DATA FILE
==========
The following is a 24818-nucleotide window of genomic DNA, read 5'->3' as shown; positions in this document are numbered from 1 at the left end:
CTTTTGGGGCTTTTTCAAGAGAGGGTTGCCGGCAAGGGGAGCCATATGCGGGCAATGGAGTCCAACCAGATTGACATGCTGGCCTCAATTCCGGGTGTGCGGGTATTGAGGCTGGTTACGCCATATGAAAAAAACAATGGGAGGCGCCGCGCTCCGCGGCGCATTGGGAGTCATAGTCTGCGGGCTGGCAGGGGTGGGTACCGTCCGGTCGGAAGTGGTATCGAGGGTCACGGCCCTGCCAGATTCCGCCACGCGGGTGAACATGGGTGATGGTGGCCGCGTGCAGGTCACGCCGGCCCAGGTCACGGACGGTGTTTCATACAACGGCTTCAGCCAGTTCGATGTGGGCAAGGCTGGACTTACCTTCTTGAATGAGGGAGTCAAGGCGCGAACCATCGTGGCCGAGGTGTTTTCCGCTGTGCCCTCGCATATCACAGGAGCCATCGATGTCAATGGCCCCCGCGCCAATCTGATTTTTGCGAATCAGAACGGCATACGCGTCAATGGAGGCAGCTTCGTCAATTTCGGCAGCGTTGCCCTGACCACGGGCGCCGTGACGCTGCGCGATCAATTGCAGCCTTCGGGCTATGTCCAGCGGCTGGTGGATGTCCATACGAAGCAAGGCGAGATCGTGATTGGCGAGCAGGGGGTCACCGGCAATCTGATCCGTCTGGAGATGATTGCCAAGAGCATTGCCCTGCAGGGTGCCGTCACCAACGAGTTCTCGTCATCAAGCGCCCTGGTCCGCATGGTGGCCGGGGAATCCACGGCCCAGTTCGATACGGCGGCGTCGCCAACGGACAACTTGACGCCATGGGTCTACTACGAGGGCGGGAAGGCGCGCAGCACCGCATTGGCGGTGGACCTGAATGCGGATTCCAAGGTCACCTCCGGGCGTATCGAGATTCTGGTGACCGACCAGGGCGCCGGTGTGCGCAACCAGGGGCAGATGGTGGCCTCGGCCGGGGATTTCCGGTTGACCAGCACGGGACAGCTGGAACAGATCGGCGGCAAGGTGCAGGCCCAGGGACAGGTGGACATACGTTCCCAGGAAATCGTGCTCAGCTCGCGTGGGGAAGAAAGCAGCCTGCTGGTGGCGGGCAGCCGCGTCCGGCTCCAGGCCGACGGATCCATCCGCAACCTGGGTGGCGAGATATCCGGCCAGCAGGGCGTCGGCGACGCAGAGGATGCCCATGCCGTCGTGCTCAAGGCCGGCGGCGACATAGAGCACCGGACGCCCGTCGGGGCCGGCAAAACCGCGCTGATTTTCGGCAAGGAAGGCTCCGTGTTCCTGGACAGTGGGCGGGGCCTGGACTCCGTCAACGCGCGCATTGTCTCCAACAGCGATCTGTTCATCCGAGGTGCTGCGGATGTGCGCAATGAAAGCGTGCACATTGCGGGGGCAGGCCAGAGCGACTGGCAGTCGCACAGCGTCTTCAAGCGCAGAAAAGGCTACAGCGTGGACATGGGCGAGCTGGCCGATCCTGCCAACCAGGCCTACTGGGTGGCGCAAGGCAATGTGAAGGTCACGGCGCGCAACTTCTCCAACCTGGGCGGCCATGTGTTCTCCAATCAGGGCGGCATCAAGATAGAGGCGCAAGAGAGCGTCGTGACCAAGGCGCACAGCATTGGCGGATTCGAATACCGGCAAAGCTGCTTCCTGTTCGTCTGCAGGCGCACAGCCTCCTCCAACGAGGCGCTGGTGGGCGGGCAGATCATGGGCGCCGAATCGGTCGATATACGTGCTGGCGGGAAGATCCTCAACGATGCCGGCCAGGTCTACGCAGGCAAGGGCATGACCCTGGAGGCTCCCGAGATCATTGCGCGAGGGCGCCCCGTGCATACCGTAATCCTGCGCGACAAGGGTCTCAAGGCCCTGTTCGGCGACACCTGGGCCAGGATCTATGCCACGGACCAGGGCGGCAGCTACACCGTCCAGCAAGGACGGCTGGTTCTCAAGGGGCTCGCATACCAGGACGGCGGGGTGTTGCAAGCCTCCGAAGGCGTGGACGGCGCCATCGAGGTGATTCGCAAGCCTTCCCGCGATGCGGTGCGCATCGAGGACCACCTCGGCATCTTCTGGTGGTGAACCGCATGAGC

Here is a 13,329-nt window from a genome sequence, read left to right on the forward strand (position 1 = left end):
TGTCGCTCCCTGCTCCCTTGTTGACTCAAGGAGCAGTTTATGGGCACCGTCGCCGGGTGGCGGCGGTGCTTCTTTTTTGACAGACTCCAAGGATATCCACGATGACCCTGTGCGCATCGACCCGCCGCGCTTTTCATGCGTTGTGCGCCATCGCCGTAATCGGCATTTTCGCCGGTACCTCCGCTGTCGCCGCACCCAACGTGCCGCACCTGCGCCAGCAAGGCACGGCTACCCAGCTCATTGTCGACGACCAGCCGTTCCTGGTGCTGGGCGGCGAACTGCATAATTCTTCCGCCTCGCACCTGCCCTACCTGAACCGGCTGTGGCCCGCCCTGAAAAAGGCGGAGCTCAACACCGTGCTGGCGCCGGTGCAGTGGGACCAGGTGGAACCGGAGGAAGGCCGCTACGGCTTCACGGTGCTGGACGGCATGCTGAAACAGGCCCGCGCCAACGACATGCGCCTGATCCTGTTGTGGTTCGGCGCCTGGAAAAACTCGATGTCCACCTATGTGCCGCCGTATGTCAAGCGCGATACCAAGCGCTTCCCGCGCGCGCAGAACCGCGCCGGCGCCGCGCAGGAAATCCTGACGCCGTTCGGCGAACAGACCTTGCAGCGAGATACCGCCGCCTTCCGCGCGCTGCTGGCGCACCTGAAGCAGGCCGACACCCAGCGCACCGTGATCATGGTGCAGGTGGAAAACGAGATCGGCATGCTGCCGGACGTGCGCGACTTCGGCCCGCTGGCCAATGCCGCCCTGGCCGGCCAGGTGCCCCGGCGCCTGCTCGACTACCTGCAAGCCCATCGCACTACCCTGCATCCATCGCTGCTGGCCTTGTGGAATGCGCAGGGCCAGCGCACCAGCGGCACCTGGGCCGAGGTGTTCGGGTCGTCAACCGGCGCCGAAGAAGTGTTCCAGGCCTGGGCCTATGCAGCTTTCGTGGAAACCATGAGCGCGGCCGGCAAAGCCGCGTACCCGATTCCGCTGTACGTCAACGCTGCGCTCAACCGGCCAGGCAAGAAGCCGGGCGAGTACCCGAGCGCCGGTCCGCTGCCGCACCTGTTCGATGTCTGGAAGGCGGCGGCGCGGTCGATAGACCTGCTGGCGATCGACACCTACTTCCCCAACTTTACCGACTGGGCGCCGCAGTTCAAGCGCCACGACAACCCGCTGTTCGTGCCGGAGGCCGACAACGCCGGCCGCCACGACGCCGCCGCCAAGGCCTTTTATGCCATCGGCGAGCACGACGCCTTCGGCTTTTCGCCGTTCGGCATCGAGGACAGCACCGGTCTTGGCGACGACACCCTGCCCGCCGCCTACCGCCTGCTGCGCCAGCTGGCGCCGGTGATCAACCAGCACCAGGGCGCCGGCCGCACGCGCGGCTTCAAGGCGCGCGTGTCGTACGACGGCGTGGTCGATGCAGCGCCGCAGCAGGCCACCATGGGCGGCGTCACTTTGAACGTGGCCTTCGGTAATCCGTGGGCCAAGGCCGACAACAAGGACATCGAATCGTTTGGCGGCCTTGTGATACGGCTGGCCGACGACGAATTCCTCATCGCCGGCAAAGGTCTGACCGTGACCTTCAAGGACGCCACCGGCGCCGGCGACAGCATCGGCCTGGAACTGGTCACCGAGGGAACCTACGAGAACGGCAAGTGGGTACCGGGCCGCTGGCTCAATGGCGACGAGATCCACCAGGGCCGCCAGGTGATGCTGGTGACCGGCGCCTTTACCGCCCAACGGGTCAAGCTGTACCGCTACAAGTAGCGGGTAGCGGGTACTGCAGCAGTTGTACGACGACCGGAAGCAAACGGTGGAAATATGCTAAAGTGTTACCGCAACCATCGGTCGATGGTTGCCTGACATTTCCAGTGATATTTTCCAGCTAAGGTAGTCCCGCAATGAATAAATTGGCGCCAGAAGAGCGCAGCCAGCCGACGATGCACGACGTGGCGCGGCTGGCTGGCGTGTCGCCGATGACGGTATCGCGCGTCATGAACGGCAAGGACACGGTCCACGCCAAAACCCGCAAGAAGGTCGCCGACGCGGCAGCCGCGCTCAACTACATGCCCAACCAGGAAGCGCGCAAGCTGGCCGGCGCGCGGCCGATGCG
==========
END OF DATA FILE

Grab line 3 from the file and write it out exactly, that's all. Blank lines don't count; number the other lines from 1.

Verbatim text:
Here is a 13,329-nt window from a genome sequence, read left to right on the forward strand (position 1 = left end):